Six Markets Where Real Estate Inventory is Up

March 5, 2014

Following the housing crisis, investors and home buyers have been faced with an often uncertain and ever-shifting market place. However, since 2012 the market nationwide has shown strong signs of recovery, motivating potential buyers to take the plunge while prices are remaining competitive. In particular, investors are actively seeking to stay ahead of the trend, finding the deals before they come to national attention.

A number of markets nationwide have seen a marked rise in housing inventory, in turn fueling price increases and investor demand. A post on the Wall Street Journal’s Developments Blog reveals that according to sales data from December 2013, the following markets posted the largest year-over-year gains:

  • Orlando: +32%
  • Minneapolis: +35%
  • Atlanta: +27%
  • Tampa: +21%
  • Phoenix: +21%

There are a few common factors driving these increased inventories. All six of these markets have undergone large annual price gains following a drop in inventory, coupled with a decrease in foreclosure properties finding their way onto the market. Most of the “for sale” properties are traditional sales by owners who held on during the nadir of the market in hope of better times. These conditions have led the top-ranking markets to above average performance; nationwide listings fell by 6.2% in December — just 1% above the historical low. Prices also contributed, with median asking prices showing an 8% increase from the previous year. Of the top 29 metro real estate markets, only two posted drops in median asking price.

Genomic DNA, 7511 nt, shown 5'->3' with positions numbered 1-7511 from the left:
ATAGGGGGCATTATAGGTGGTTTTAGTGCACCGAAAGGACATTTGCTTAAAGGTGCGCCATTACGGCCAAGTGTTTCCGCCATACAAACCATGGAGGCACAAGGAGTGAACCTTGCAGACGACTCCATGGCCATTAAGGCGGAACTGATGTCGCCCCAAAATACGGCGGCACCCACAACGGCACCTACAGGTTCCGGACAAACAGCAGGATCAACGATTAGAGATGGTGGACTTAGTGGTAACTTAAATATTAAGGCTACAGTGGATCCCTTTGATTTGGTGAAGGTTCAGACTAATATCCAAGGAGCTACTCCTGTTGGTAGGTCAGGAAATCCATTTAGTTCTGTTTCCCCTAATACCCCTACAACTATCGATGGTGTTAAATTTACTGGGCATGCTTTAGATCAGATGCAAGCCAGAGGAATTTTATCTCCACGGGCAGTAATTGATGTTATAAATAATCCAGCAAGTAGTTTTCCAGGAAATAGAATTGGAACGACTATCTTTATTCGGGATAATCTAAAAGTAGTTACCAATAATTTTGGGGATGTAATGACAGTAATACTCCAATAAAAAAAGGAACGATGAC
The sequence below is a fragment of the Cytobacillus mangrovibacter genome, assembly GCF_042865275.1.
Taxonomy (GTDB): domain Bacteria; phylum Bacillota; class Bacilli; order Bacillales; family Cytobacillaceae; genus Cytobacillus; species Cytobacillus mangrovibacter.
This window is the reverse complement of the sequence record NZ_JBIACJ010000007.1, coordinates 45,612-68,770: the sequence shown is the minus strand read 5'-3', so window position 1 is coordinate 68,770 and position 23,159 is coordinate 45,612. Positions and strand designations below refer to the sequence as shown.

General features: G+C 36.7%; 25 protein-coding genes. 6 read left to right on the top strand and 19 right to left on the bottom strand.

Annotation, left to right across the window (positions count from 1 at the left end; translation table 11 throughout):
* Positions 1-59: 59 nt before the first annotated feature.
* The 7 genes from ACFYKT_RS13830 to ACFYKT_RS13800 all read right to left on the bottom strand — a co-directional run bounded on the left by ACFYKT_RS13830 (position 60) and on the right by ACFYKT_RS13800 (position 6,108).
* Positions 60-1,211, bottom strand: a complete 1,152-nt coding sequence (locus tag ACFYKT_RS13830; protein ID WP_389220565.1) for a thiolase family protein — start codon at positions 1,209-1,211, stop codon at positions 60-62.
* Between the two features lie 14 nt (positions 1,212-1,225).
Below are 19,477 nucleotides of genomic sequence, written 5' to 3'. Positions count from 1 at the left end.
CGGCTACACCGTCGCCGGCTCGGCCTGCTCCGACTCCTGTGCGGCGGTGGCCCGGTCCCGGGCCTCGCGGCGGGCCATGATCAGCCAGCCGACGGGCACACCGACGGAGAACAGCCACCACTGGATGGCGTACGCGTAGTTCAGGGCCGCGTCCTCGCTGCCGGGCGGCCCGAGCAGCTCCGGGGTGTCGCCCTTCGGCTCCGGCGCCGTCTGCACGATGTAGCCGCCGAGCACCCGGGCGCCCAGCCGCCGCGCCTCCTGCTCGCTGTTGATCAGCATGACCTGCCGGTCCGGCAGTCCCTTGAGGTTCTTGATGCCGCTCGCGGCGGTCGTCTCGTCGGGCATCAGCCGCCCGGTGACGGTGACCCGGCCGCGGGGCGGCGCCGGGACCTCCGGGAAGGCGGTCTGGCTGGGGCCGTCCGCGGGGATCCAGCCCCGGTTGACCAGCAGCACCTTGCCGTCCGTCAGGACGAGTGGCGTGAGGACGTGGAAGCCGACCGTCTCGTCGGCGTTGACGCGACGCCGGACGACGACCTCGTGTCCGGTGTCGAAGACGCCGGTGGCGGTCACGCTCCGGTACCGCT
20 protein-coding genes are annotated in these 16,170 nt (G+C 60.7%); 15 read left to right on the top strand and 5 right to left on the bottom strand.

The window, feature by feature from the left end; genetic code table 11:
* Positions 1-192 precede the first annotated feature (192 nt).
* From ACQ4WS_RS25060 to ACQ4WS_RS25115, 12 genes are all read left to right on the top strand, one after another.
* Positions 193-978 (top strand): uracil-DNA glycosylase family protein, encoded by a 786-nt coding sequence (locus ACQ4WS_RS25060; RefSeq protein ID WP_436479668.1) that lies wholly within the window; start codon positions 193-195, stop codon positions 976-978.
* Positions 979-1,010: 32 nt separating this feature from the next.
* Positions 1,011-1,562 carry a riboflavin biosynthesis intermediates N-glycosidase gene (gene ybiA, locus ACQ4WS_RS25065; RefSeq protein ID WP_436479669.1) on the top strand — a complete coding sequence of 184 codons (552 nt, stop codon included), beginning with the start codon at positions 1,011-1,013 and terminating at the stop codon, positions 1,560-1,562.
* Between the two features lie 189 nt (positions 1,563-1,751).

Homes are also moving off the market faster. The average market time in December was 112 days, down 6 days from the previous year. Some of the more aggressive markets saw greater increases as both speculators and home buyers pursued bargains.

With a little research and a close eye on the numbers, both home buyers and investors may be able to find the deal of a lifetime in the right market. As conditions continue to improve, a close analysis of growth will become even more important in predicting market moves.

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